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CHAPTER 9

# 9.1 Comparison of Methods

Optimal redundancy is a very important practical problem. The solution of the problem allows one to improve reliability at a minimal expense. But here, as in many other practical problems, questions arise: What is the accuracy of the obtained results? What is the real effect of the use of sophisticated mathematics?

These are not unreasonable questions.

We have already discussed what it means to design an “accurate” mathematical model. It is always better to speak about a mathematical model which more or less correctly reflects a real object. But let us suppose that we are “almost sure” that the model is perfect. What price are we willing to pay for obtaining numerical results? What method is best, and best in what sense?

The use of excessively accurate methods is, for practical purposes, usually not necessary because of the uncertainty of the statistical data. On the other hand, it is inexcusable to use approximate methods without reason.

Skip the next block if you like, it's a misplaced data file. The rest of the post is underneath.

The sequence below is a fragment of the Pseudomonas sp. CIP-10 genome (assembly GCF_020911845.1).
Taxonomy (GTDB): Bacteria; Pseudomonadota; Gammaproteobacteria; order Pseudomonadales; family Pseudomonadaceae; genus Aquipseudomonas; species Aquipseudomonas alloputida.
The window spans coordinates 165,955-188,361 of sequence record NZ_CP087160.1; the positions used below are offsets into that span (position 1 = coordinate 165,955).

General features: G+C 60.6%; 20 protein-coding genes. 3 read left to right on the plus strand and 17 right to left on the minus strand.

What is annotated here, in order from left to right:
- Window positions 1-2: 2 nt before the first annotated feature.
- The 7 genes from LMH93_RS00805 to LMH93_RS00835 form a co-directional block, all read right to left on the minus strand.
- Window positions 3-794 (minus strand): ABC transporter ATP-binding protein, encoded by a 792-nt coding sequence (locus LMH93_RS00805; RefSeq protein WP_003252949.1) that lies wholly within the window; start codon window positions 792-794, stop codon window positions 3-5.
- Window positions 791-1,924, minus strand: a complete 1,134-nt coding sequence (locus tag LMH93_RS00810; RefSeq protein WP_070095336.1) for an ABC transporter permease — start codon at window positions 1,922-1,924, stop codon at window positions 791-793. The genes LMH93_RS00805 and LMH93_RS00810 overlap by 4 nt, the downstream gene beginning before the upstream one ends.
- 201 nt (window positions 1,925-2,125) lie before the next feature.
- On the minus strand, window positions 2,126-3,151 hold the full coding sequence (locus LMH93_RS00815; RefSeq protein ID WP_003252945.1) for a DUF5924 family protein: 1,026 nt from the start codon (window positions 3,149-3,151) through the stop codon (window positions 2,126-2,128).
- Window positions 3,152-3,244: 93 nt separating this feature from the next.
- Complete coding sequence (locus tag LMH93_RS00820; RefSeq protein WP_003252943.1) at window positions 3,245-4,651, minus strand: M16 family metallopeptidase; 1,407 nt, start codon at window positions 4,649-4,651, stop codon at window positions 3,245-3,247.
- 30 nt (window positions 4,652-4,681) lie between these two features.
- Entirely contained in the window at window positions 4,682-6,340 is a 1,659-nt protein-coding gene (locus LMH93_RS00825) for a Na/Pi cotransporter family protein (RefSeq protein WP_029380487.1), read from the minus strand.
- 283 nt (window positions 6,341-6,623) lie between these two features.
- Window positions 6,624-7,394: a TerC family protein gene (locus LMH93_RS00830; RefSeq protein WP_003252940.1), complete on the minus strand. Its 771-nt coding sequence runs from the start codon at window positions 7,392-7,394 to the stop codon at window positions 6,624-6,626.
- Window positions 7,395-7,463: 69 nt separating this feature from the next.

We compare the different methods in the sense of their accuracy and computation complication.

The Lagrange multiplier method (LMM) demands the availability of continuous, differentiable functions. This requirement is met very rarely: one usually deals with the essentially discrete nature of the resources. But LMM sometimes can be used for a rough estimation of the desired solution.

The steepest descent method (SDM) is very convenient from a computational viewpoint. It is reasonable ...

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